For the entirety of my career in publishing, there have been regular events that punctuate regular work. For weeks or months you trudged to the company office, but then you were given a moment of freedom to meet others and to network. Suddenly, in March 2020, all those physical events ceased. Did we miss anything? Will we have these events back as before when the pandemic is over? In the last few weeks, over a year after the start of the covid-19 pandemic, various forums have started to pay attention to physical events such as conferences and exhibitions. A couple of articles on Scholarly Kitchen, on The Future of Conferences and on What a Conference should cost, have been interesting but without, I think, getting to the core issue: what are face-to-face conferences good for?

As I see it, there are three types of interaction that I have encountered at conferences and exhibitions that have not yet been replaced or substituted by online events.

  1. A chance for users (not vendors or others looking to make money out of the process) to talk about what they do. Such sessions are typically small-scale, certainly not for a plenary session at a conference. They are not a pitch, nor done with any axe to grind; they provide simply a presentation on “this is how we did it, and what worked, or what didn’t work”. The best of such sessions often emerge from a community that doesn’t often get the chance to talk in public. Some of the most successful of these sessions come from events that might not immediately seem unmissable, such as user group conferences, or practitioner events, for example the ISMTE conference for science editors.
  2. A chance to discuss with peers to get their views on some innovation, work practice, new technology. This is very unlikely to be during a presentation, but may well come from a coffee break, a dinner, or other social event positioned after such a presentation. Software tools such as SpatialChat provide I think the best chance of achieving this in online form.
  3. Finally, the trade show at its most powerful is represented by the Frankfurt Book Fair. For three days, vendors and customers can have business meetings with minimal downtime: no additional travel, and meeting the right (decision-making) people. At Frankfurt (and other similar trade shows) you can have 20 meetings, which would otherwise take you 20 or 30 weeks to organise. These are not accidental meetings; they will have been planned weeks or months in advance to ensure the most efficient use of people’s time. I remember the Dorling Kindersley stand at the Frankfurt Book Fair in the 1990s that was closed to all casual visitors. All meeting slots were booked in advance of the Fair.

The following, I believe are for the most part a waste of time:

  1. Exhibition and vendor stands at trade shows or the exhibition area at conferences, waiting for passing trade. This is a waste of resources (even though many companies are happy to pay money to demonstrate their presence at such events).
  2. The so-called “poster session” that mimics something at academic conferences. In an effort to squeeze as many speakers in as possible, the poster session is a portable graphic which presents some research in an attention-grabbing way. People can wander past the posters and engage in conversation with the researchers. This might work for research, but the serendipity makes it very unappealing for businesses. I have better things to do with my time than to wander around an exhibit hall in the hope I may encounter a relevant poster session. I am interested in the business, not the poster.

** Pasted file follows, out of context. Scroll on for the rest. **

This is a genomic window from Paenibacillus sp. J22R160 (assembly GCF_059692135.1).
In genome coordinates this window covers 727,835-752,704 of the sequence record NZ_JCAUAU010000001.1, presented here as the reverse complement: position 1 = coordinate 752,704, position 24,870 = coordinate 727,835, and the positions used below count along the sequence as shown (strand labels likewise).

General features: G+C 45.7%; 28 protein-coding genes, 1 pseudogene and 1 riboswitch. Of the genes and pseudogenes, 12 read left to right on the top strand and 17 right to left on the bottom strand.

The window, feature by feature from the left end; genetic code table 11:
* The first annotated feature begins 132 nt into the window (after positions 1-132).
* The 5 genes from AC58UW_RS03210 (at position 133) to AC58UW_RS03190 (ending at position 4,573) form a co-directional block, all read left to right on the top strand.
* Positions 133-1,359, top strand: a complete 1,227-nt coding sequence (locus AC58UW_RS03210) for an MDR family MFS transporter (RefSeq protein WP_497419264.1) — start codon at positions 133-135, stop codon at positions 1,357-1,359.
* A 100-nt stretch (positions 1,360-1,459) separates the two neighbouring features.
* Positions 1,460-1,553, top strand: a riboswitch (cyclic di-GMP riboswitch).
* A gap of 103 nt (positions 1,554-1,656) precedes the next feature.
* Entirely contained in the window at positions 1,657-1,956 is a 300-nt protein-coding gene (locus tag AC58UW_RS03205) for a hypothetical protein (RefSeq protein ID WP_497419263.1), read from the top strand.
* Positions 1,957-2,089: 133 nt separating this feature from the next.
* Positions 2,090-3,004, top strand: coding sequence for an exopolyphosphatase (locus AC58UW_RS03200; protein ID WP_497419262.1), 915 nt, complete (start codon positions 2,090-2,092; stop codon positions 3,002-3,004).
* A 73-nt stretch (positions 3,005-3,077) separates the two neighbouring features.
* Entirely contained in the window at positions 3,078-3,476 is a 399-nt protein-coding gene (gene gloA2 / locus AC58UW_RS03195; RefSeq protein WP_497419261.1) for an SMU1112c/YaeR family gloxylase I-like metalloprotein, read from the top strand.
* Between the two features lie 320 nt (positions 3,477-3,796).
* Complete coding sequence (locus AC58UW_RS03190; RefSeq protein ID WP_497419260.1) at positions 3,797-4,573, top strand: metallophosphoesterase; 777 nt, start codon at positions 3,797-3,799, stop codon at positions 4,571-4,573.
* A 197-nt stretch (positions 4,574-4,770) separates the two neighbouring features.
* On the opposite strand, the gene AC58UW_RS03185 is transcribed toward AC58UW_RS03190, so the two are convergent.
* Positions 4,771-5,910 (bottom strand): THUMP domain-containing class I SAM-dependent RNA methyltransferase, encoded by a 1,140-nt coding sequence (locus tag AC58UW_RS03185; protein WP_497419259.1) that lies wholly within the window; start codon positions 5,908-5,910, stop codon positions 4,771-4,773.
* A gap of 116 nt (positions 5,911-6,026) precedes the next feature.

3. Some conferences try to accommodate new technology by organising a multi-presentation session on new technology or new businesses. Each start-up company gets a few minutes to present their wares. At the end, there may be a vote from the hall for the ‘best’ idea. This format has been used by Outsell, and by the STM Association, among others. The format is never, in my opinion, successful. Startups giving an elevator pitch are one-sided. Any response from delegates usually relates to the quality of the presentation, not the viability or value of the business idea.

Good examples of conference interaction include:

  1. One of the best conferences I have attended was an event for health librarians (EAHIL). Quite a rarefied subject, you may think, but the event contained some marvellous workshops where attendees actually took part in a professional activity and then discussed the results. In the session I attended, everyone in the room dissected and critique a systematic review. We worked in groups and reported back at the end.
  2. One innovative idea at an ISKO Conference (I believe the format was introduced by Patrick Lambe) was the inverse of a presentation. A normal conference session of around an hour or two was split into several brief (five-minute) outlines of a subject. Following this quick pitch, participants could then choose to attend whichever of these subject outlines appealed to them. But instead of a talk, the session consisted just questions and answers from the audience. The whole session became far more interactive: audiences were forced to participate, and their questions guided the subject matter.
  3. One of the most remarkable, and honest, sessions I attended was by Sean Harrop of the BMJ. His talk was at a conference on metadata, and he talked about metadata disasters: things that had gone wrong as a result of poor or missing metadata. There must be 20 or more talks on success compared to every talk about failure, and yet examining why things go wrong can (as here) be very instructive. If nothing else, his honesty captured everyone’s attention.

Could any or all of this be achieved in a virtual environment? There is no reason why not, but I haven’t yet encountered any online event that provided anything like the interaction described above.